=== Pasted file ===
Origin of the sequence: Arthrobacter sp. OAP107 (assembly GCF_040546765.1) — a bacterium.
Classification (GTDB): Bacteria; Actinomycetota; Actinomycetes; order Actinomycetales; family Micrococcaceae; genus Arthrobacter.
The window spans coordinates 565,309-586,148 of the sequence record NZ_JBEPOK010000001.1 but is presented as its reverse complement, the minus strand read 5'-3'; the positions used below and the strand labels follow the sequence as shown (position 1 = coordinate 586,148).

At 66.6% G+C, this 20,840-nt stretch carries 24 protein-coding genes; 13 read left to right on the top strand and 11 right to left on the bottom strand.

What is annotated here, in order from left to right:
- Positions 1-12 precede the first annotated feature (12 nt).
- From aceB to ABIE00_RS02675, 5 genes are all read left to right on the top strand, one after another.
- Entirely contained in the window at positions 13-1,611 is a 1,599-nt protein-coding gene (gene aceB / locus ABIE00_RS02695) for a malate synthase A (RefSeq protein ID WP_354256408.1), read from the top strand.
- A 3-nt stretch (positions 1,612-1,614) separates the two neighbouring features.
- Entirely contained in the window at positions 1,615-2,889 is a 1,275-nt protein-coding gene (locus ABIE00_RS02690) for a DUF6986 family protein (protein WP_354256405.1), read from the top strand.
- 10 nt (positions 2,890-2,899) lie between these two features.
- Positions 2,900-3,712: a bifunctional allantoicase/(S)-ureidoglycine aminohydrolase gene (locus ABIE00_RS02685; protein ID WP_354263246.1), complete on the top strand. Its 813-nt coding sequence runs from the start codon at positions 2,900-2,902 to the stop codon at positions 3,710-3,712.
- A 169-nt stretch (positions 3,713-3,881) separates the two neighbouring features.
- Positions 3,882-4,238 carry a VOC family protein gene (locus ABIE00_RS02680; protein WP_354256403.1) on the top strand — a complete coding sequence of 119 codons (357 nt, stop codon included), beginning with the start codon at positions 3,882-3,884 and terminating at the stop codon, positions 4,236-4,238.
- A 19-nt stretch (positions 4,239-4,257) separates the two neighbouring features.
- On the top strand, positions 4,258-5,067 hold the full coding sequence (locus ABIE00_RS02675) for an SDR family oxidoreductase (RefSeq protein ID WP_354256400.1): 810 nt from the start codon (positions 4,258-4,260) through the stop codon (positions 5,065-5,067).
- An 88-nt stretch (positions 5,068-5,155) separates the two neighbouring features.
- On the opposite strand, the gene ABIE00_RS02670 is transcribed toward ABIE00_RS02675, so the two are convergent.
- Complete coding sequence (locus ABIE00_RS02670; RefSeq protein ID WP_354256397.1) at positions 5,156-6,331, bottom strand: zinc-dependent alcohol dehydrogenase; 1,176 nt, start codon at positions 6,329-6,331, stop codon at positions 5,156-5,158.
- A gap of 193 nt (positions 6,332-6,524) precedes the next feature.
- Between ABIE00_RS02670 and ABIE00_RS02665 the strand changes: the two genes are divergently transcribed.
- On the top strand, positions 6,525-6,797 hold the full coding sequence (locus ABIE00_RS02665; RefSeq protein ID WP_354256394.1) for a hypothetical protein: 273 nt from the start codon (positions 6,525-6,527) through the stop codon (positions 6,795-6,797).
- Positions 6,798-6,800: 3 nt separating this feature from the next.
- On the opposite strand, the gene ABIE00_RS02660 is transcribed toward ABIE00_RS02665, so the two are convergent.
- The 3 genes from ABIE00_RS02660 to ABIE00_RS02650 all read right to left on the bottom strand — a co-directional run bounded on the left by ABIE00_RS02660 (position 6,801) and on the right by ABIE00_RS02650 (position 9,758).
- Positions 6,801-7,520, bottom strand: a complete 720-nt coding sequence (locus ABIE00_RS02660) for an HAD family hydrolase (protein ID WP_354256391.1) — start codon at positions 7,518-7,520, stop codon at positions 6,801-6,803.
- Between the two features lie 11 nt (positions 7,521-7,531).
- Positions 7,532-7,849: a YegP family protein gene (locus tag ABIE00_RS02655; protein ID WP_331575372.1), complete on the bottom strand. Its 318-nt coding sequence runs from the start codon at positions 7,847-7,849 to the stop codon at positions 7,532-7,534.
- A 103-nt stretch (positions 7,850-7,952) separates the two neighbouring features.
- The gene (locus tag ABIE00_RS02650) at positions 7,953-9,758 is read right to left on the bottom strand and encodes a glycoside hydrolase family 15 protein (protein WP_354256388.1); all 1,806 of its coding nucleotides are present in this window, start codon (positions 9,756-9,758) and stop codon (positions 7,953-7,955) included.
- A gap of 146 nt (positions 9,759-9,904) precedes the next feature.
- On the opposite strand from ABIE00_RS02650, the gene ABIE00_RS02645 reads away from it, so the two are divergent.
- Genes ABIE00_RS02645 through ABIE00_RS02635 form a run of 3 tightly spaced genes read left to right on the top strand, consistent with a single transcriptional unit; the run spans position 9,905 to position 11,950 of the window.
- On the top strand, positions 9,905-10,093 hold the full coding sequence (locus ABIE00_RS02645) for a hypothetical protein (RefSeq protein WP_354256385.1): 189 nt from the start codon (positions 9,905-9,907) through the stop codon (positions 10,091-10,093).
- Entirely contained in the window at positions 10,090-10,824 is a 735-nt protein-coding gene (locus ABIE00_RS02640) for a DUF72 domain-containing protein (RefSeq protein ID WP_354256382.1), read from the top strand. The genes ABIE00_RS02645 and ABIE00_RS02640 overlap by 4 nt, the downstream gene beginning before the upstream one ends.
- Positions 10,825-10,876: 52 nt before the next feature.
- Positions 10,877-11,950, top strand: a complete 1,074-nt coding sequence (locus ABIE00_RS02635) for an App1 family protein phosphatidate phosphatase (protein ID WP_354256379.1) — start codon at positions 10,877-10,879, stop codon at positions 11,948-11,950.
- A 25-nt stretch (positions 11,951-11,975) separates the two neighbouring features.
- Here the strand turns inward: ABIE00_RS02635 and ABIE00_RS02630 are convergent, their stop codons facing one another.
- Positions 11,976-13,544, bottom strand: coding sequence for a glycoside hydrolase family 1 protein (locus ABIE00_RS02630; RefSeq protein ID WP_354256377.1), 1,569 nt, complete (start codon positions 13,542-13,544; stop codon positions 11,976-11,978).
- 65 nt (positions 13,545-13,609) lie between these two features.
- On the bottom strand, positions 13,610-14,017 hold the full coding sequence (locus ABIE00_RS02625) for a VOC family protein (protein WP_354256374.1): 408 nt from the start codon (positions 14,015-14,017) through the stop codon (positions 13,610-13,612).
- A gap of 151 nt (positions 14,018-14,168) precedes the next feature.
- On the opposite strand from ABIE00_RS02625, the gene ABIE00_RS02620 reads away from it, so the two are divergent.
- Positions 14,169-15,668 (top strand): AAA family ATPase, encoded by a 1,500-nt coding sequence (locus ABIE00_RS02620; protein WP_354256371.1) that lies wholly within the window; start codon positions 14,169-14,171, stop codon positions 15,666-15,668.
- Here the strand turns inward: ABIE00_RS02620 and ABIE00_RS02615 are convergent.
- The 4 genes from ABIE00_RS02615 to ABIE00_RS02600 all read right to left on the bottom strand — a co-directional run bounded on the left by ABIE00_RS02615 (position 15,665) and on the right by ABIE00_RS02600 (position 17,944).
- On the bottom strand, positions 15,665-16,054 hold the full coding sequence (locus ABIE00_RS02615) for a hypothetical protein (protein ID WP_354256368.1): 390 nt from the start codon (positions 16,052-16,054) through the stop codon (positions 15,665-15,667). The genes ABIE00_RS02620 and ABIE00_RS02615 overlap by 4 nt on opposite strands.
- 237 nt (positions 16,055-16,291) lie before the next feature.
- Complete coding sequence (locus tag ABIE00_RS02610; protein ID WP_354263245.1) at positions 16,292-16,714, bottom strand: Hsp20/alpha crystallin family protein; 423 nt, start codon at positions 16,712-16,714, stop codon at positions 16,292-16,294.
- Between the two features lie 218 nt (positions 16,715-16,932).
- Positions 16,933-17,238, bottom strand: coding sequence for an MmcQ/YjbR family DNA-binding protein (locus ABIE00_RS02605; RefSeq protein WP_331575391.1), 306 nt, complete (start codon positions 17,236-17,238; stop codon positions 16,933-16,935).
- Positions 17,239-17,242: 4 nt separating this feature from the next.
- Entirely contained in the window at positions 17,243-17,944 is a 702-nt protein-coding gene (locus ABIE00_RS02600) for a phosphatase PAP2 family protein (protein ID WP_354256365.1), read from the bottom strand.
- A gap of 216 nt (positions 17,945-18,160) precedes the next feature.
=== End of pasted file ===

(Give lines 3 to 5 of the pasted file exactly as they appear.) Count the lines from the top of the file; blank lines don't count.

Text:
The window spans coordinates 565,309-586,148 of the sequence record NZ_JBEPOK010000001.1 but is presented as its reverse complement, the minus strand read 5'-3'; the positions used below and the strand labels follow the sequence as shown (position 1 = coordinate 586,148).

At 66.6% G+C, this 20,840-nt stretch carries 24 protein-coding genes; 13 read left to right on the top strand and 11 right to left on the bottom strand.

What is annotated here, in order from left to right: